Mostly decorative, accent lighting create focal points in the space and can sometimes contribute to the ambient/general lighting.
This lighting highlights areas where you work in the kitchen, including cooking and food prep as well as spots where light would be helpful for reading. For food prep and cooking in particular, you want to have good light distribution which requires light coming from multiple directions rather than a single source.
General lighting provides basic light for the room. Recessed cans, chandeliers, and pendant lights are common choices for general lighting.
If you’re looking for lighting ideas and inspiration, this article from Better Homes & Gardens is a great place to start.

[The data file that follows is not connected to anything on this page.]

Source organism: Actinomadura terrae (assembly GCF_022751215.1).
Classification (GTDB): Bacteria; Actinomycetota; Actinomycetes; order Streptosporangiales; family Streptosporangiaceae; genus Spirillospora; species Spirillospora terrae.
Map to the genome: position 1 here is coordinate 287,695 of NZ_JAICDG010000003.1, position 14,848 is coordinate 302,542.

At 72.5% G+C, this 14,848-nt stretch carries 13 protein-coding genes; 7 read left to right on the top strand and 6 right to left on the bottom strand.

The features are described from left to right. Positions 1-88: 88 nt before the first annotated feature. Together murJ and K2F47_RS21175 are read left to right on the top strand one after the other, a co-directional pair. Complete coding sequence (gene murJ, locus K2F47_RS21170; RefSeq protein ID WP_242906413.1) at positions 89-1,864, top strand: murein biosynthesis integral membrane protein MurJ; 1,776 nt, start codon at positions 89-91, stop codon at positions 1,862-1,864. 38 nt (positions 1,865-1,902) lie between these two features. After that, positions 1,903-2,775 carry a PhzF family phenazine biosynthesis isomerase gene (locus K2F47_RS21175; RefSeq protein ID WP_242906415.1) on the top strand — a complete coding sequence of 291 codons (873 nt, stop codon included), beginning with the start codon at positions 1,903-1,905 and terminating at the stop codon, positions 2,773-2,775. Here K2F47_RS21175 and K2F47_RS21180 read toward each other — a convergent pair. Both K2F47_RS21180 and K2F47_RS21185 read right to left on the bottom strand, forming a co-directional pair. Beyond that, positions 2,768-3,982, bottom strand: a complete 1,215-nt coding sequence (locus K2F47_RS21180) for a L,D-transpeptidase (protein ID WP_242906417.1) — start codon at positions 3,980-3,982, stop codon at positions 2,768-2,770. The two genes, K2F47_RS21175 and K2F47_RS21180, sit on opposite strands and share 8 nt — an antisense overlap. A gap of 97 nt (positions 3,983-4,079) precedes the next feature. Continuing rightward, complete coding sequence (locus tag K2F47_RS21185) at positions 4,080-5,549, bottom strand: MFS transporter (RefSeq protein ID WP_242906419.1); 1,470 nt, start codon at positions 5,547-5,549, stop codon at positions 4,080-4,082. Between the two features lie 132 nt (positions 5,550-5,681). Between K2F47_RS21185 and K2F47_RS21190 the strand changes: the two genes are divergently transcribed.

Space and priorities
Generally speaking, you’ll want to establish your kitchen layout first, then choose the right appliances for the available space. Compromises are inevitable, so you need to establish your top functional priorities first. For example, if you need x number of burners on your cooktop, that could impact the size of your refrigerator, etc. It can be a lot like a game of Dominoes so planning and careful measuring is key.
Design vs function/reliability
Design and aesthetics are important but so is function. Don’t let design alone cloud your perspective when choosing the right tools that you need to count on every day. Some appliances are more prone to problems than others and a little research will help you avoid them.
Thanks to the web, research is a lot easier than it used to be. Some good places to start include wirecutter, Good Housekeeping, and Consumer Reports.
Narrowing down appliance choices